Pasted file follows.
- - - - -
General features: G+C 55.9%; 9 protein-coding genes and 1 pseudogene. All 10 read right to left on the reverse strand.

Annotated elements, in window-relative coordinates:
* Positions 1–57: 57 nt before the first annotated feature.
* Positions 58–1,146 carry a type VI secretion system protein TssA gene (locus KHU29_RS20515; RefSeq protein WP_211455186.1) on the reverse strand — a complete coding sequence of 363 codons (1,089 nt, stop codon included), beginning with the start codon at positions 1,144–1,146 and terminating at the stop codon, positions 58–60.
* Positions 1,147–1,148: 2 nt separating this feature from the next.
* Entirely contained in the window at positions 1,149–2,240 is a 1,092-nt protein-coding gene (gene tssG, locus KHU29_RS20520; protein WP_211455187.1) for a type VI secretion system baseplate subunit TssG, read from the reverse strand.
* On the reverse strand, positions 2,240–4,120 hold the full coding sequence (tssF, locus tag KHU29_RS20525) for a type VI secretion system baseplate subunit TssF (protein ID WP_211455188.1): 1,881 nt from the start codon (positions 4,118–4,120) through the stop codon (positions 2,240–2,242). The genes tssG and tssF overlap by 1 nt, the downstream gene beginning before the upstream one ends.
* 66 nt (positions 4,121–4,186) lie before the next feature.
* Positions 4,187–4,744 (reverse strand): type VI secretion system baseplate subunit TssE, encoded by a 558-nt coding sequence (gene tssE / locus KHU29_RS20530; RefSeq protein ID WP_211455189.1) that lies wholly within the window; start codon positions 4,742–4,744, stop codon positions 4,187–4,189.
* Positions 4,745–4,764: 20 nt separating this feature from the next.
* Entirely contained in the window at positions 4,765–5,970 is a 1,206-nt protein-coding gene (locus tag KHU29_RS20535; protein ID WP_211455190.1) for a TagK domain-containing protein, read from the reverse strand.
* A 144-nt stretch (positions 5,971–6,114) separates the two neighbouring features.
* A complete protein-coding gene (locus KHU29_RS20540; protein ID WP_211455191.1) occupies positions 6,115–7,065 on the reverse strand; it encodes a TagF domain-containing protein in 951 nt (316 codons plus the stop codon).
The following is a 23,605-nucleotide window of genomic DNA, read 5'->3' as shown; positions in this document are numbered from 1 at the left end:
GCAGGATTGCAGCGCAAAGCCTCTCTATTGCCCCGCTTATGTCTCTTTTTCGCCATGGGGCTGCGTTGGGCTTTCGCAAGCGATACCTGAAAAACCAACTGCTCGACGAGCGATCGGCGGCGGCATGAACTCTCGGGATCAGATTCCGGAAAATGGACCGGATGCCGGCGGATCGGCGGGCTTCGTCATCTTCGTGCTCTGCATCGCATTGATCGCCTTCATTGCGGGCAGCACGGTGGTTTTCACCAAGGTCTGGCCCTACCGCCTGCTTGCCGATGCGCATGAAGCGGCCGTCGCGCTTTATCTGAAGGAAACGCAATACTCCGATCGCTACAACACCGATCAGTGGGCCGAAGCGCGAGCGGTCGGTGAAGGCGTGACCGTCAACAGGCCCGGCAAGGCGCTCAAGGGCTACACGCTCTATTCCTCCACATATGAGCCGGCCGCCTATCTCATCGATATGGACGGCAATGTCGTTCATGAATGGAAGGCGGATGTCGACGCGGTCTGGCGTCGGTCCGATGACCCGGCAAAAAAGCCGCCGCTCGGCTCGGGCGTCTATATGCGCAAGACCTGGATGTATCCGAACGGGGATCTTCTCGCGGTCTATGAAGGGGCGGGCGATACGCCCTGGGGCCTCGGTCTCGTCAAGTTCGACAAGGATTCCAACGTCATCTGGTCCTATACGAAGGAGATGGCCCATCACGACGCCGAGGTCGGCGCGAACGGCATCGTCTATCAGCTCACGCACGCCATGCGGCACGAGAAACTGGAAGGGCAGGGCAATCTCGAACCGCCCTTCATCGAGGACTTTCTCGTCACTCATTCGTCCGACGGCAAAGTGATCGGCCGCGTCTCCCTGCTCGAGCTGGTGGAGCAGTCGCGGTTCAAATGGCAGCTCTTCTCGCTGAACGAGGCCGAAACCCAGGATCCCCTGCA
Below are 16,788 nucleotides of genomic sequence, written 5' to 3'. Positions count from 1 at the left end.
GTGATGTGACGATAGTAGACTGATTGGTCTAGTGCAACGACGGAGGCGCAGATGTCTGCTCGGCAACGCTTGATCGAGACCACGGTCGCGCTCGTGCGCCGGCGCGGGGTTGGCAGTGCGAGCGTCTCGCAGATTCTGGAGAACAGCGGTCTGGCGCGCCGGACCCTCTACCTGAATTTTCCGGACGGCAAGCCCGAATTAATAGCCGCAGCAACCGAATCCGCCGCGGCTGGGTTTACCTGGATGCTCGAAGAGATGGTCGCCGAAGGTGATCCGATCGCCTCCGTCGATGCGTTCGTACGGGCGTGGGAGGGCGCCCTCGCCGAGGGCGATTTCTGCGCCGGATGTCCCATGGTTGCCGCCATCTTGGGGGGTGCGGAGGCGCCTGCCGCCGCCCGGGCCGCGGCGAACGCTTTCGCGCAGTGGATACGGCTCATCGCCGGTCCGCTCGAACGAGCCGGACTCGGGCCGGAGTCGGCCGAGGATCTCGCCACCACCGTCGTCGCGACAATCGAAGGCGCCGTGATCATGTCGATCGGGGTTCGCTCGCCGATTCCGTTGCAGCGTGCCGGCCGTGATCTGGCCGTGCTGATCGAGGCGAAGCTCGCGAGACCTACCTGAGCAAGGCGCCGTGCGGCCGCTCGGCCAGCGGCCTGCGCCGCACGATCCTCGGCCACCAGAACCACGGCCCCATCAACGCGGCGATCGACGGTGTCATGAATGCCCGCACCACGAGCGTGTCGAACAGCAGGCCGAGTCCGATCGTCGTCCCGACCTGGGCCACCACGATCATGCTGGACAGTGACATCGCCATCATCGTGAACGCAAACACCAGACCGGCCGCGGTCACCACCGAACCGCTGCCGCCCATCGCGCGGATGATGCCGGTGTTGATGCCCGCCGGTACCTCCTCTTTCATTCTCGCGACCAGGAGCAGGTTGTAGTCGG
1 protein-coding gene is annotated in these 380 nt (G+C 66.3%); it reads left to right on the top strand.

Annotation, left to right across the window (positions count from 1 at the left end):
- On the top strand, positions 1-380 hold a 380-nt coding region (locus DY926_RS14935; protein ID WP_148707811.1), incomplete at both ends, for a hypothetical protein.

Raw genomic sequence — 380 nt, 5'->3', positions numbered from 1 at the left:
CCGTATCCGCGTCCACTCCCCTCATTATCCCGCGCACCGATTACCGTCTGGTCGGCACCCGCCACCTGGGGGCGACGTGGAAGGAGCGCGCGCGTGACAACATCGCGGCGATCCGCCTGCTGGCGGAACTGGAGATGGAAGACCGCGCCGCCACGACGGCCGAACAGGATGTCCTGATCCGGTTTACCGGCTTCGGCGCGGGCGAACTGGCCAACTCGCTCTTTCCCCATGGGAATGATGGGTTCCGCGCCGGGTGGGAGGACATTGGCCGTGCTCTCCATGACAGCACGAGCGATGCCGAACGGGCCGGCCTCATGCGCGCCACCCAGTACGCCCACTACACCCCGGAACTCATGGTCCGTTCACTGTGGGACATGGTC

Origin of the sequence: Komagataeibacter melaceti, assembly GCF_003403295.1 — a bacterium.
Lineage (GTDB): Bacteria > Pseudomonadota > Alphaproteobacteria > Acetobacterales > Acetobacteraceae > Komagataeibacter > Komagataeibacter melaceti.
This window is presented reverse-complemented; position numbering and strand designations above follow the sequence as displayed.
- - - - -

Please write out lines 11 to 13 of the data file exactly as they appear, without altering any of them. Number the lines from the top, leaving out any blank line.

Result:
* Entirely contained in the window at positions 4,765–5,970 is a 1,206-nt protein-coding gene (locus tag KHU29_RS20535; protein ID WP_211455190.1) for a TagK domain-containing protein, read from the reverse strand.
* A 144-nt stretch (positions 5,971–6,114) separates the two neighbouring features.
* A complete protein-coding gene (locus KHU29_RS20540; protein ID WP_211455191.1) occupies positions 6,115–7,065 on the reverse strand; it encodes a TagF domain-containing protein in 951 nt (316 codons plus the stop codon).